Introducing JANET DAILEY AMERICANA. Every novel in this collection is your passport to a romantic tour of the United States through time-honored favorites by America's First Lady of romance fiction. Each of the fifty novels is set in a different state, researched by Janet and her husband, Bill. For the Daileys it was an odyssey of discovery. For you, it's the journey of a lifetime.
When I first started writing back in the Seventies, my husband Bill and I were retired and traveling all over the States with our home—a 34’ travel trailer—in tow. That's when Bill came up with the great idea of my writing a romance novel set in each one of our fifty states. It was an idea I ultimately accomplished before switching to mainstream fiction and hitting all the international bestseller lists.
As we were preparing to reissue these early titles, I initially planned to update them all—modernize them, so to speak, and bring them into the new high-tech age. Then I realized I couldn't do that successfully any more than I could take a dress from the Seventies and redesign it into one that would look as if it were made yesterday. That's when I saw that the true charm of these novels is their look back on another time and another age. Over the years, they have become historical novels, however recent the history. When you read them yourself, I know you will feel the same.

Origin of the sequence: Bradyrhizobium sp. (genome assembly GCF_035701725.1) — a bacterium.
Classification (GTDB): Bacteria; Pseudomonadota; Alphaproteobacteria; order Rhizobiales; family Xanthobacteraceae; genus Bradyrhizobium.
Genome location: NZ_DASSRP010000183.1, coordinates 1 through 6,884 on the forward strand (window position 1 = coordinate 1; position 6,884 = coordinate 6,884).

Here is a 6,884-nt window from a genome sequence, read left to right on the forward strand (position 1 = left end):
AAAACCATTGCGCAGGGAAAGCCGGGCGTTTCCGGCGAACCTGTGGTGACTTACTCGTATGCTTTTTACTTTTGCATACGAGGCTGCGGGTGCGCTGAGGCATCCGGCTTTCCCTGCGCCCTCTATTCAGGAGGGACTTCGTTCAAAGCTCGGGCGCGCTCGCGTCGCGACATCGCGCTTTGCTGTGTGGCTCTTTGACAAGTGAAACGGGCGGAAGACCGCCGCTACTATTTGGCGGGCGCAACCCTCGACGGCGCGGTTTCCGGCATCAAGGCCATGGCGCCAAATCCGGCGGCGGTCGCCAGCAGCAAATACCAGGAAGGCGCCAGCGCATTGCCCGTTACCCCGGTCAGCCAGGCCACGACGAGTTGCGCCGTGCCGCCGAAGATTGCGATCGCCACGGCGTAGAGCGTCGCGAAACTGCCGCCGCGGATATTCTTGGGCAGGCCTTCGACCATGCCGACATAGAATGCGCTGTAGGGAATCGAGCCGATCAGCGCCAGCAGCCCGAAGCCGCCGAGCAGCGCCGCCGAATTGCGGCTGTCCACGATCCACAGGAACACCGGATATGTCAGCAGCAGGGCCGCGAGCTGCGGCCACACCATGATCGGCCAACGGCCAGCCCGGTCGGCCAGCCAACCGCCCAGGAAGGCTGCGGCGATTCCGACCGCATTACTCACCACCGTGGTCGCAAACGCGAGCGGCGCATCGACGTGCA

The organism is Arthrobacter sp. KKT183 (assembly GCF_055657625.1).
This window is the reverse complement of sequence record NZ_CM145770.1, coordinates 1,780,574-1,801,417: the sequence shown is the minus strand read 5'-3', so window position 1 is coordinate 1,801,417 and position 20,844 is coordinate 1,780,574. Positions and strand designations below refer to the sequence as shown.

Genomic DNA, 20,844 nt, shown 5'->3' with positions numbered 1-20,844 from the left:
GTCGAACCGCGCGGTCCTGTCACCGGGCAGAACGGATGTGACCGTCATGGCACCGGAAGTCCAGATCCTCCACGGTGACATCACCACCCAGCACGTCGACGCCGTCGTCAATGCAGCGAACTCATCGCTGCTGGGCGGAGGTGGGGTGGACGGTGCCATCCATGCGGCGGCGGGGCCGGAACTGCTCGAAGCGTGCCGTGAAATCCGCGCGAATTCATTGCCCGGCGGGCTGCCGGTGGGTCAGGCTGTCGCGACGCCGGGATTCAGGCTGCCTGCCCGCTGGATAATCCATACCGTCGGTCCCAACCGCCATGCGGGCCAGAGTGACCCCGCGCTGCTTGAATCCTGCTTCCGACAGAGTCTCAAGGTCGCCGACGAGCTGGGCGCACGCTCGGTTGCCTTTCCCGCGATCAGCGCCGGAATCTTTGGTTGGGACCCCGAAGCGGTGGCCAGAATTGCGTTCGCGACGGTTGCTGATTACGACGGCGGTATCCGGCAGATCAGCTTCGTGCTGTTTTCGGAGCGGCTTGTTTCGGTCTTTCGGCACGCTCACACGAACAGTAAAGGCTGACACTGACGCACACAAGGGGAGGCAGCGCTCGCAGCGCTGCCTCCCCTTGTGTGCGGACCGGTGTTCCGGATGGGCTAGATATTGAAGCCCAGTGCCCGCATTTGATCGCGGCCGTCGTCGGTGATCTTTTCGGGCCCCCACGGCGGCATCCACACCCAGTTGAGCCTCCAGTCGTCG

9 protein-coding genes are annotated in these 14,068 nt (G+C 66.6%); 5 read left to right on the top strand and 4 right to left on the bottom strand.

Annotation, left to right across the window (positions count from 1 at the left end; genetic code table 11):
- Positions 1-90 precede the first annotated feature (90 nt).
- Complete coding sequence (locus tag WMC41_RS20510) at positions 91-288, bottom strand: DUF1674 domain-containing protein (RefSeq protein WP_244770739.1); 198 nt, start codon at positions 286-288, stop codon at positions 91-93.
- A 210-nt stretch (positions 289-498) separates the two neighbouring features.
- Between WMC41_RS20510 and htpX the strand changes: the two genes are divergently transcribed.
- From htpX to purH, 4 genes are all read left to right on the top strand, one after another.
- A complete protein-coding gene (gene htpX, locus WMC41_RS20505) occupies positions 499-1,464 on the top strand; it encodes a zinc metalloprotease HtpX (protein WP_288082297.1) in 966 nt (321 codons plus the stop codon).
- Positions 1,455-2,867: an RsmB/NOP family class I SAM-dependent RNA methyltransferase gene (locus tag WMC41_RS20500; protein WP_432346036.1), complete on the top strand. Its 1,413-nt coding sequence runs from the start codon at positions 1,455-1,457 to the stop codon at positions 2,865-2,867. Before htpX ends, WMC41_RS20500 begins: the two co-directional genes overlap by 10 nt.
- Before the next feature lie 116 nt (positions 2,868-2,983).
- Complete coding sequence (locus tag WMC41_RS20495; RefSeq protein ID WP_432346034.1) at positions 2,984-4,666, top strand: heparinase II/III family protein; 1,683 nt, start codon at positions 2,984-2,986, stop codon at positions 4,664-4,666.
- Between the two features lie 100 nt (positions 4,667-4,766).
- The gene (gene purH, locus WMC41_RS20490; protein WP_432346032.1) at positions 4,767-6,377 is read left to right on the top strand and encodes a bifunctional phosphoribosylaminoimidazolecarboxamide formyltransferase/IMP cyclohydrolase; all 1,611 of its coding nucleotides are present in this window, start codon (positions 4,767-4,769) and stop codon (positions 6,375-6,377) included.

So, enjoy, and happy reading to all!
THE AIR WAS CLEAR and the moon over Rhode Island was new, but there was a tangle of cobwebs in her mind. Dina Chandler couldn't seem to think her way out of the confusion. She shut her ears to the voices quietly celebrating in other parts of the house and stared out the window.